It’s not easy to find a rental apartment in Paris. Real estate here is a permanent seller’s market—there is never enough housing for all the people who want to live in town. Ask any couple who has a decent apartment in Paris how they got the place and the answer will invariably be a long story beginning with these words: “We were so lucky!”
So how did Nancy and I find our first Paris apartment? We were so lucky! The market may be different now, but in the early ’80s, when we decided to move in together, there were very few “flat for rent” ads. The daily newspaper Le Figaro was considered the best source, in the sense that it had about two dozen per day for the entire city of 2.5 million people.
Some of the ads would give a phone number, which was a waste of ink—the line would be perpetually busy due to the flood of calls. Landlords with any experience would just give the address and announce a time to come and view the apartment. And in this context “view” means “beg, bribe or extort the owner to pick you over the other 1,000 applicants and then maybe have a quick glance around.”
After about two weeks of fruitless searching, we saw a notice in the Figaro for a small, affordable place in a part of Montmartre that we liked, to be open for viewing at 11am the following Saturday. The ad mentioned that the flat was on the fifth étage (sixth floor in American terms), so when we arrived at 10:30 that Saturday we were dismayed, although not exactly surprised, to see that the line had already filled the entire stairway and was spilling out into the street.
We waited for about two hours, slowly snaking our way up the stairs in the close air, until finally it was our turn to meet the owners. They liked us (we were so lucky!), I think because we seemed to embody all of the qualities that a French landlord looks for in a tenant: personable, responsible, solvent and, most importantly, not French.
This may seem odd, but French owners like non-French renters because it’s almost impossible to evict a deadbeat tenant here—foreigners are presumed to be, for one thing, less likely to know that and, for another thing, more likely to want to move out someday.
Long and lucky story short, they picked us out of the hundreds of hopefuls, and shortly thereafter we moved into our 30-square-meter (about 320-square-foot) one-room Montmartre apartment. The rent was 2,400 francs a month—about €360.
I have fond memories of the place, because it was our first home together, because we loved the neighborhood (which I mentioned in a previous C’est Ironique), because we had a long narrow balcony with a sweeping view of Paris, and because I happened to notice one day that I could look directly from our kitchen window into the shower of the attractive young lady in 4D. But the building itself was a wreck.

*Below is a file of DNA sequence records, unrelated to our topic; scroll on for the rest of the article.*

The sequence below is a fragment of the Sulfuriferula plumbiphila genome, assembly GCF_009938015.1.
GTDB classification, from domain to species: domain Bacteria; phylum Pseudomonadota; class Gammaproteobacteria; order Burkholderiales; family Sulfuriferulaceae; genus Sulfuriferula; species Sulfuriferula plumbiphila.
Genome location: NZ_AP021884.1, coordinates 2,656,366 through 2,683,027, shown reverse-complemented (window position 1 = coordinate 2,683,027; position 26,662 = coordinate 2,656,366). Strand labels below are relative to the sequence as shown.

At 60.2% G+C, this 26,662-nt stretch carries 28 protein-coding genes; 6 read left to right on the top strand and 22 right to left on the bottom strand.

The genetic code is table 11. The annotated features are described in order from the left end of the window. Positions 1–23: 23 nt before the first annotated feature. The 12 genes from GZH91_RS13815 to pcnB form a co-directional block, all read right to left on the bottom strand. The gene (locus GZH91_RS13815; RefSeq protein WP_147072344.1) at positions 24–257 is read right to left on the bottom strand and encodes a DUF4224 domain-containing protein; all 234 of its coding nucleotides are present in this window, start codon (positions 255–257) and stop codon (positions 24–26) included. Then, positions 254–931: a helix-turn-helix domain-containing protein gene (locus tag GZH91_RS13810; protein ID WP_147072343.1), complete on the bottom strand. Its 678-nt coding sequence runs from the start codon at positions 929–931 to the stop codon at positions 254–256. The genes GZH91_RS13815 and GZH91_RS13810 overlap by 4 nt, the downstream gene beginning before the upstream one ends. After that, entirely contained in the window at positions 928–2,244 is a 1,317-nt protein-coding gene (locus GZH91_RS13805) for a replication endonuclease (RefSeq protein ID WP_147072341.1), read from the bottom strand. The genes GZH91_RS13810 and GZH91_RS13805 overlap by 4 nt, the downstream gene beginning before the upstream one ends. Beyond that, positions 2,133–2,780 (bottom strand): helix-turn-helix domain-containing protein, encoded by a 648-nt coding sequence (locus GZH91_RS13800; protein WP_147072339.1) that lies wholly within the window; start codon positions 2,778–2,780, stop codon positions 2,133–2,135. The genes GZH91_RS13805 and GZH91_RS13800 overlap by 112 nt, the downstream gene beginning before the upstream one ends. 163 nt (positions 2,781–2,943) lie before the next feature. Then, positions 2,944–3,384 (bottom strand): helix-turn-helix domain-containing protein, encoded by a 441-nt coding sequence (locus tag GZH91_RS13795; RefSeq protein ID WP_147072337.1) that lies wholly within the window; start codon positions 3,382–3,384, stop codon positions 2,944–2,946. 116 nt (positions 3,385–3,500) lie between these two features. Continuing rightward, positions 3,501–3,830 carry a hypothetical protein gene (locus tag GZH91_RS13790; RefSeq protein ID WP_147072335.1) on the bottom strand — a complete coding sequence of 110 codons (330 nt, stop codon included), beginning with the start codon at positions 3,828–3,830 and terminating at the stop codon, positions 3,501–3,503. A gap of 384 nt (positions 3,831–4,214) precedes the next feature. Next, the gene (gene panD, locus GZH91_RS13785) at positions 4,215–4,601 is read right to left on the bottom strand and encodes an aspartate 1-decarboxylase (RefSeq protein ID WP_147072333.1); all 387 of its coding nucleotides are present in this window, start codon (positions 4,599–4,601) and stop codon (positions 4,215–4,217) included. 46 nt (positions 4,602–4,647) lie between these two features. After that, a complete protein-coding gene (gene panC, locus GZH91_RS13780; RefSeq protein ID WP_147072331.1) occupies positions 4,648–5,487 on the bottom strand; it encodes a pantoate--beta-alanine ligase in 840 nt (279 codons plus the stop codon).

It should have been demolished years before. Literally: I learned later that the entire neighborhood had been built in the mid-19th century to house the Italian masons who were brought in to build the fancy stone buildings in the center of town. The latter were built to last, but the wood and plaster (i.e. one architectural notch up from stick and mud) houses like ours were originally intended to have a lifespan of 20 to 30 years.
But there they still were, and are to this day, nearly two centuries later. And not in good shape—or at least ours certainly wasn’t. There was a major building-wide plumbing problem at least once a month, requiring the water to be cut off without warning, usually just as I was about to rinse the shampoo out of my hair.
The heating system, which relied on hot water circulating through an old, noisy, decrepit gas heater that was fond of breaking down and even fonder of releasing carbon monoxide, was not up to the task of keeping the place warm in the winter. Frost would form on the inside of the windows, and on one memorable January morning I awoke to find the water in the toilet frozen solid. Fortunately I had a fair supply of organic de-icing fluid on hand, so to speak, to help thaw it out.
But what really got me was the electrical system. At a guess, I would say that our apartment had been electrified at about the same time that Josephine Baker was electrifying audiences at the Folies Bergère. And Miss Baker’s system for delivering a charge was much the superior.